Only after prodding by done by me in The Progressive, other publications, first The New York Times and then The Washington Post, began referencing his NRA funding next to his byline or name when quoting him in news stories. But Kopel managed to run another op-ed without disclosing his funding, this one in response to the Las Vegas shooting, in The Wall Street Journal, earlier this month.
Recently a Cub Scout, 11-year-old Ames Mayfield, was dismissed from his pack for asking a Colorado state senator, “Why on earth would you want somebody who beats their wife to have access to a gun?”
Enacting gun reform would require an infusion of informed activists at every level to finally challenge the NRA’s longstanding monopoly of the debate. Recently a Cub Scout, 11-year-old Ames Mayfield, was dismissed from his pack for asking a Colorado state senator, “Why on earth would you want somebody who beats their wife to have access to a gun?” I wonder if the pack leader, who has since declined to comment, took offense at the scout’s question because direct challenging of any almost pro-gun politician is so rare.
Progressives have many reasons to prioritize gun reform. After suicides mostly by white men, much of America’s gun violence is concentrated among young urban minorities, as documented by the Violence Policy Centerwhose research has long been unassailable. The proliferation of firearms throughout our society contributes to police shootings of minorities and others. Many police in this nation are likely to encounter more armed suspects in the early years on the job than a comparable officer in the United Kingdom or Germany might encounter in their career.
Gun reform activists need to challenge common fallacies such as, “gun control leads to genocide like the Holocaust,” a claim belied by a body of scholarship. Or, “if guns are outlawed only criminals will have guns,” a myth belied by evidence at home and from the United Kingdom, Germany and Australia. Or, “the only thing that stops a bad guy with a gun is a good guy with a gun,” a claim disproved by the Las Vegas shooting itself.
Gun reform activists need to challenge common fallacies such as, “if guns are outlawed only criminals will have guns.”
Many hardline gun advocates falsely claim any gun regulation is unconstitutional, even though the late Supreme Court Justice Antonin Scalia himself wrote, “the Second Amendment right is not unlimited.” Many also claim that the Second Amendment affords citizens the right to amass high-powered weapons in case they might need to use them some day either against or for the government.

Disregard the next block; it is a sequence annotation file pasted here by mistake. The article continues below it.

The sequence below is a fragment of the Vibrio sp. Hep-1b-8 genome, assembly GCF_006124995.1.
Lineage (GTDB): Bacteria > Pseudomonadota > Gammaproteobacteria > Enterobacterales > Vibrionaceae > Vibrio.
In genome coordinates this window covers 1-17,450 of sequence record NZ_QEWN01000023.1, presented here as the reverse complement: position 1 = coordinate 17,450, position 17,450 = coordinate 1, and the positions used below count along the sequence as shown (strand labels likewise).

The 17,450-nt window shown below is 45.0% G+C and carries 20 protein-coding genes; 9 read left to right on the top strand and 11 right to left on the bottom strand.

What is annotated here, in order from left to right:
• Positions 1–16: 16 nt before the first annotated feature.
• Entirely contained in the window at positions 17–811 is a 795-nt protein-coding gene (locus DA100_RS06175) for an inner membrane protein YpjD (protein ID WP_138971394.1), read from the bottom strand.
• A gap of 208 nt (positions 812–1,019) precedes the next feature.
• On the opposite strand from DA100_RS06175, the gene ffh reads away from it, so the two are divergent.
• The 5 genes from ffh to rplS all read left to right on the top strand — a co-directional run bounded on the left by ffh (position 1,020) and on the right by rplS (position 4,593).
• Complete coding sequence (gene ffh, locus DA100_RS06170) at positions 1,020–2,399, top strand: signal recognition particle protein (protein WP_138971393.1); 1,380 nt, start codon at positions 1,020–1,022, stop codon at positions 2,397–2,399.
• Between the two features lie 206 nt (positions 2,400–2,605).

This belief, not yet ruled upon by any court, is the reason Las Vegas shooter Stephen Paddock was able to legally acquire so many high-powered firearms. It helps explain the presence of armed militias at the fatal White Nationalist rally last year in Charlottesville, Virginia. And it is the ideology behind the so-called “Three Percenter” movement, based on another false claim, that just three percent of colonial American militiamen helped defeat the British in the American Revolution.
The moment seems urgent. The NRA has flip-flopped about whether it would support some regulation of “bump stocks,” the inexpensive, after-market mechanism that converts a semi-automatic rifle into a repeat-firing weapon.
The NRA said it might support regulating bump stocks under one condition—a monumental one that would, by any measure, alter the nation. The gun lobby is seeking either a new federal law or high court ruling that would make permits to carry concealed handguns in one state valid in every other, like a driver’s license.
Although now the push to limit bump-stocks already seems over, while the goal of carrying concealed handguns across states is only just beginning.
How weak is gun reform today? After our worst modern gun tragedy, no one is talking about regulating guns, only expanding their access across the country.
Frank Smyth is a freelance journalist who has covered the NRA for more than twenty years, writing for The Village Voice, The Washington Post, MSNBC.comand The Progressive. He won a Society of Professional Journalists national investigative award for his Mother Jones story, “Unmasking NRA’s Inner Circle,” after the Sandy Hook massacre.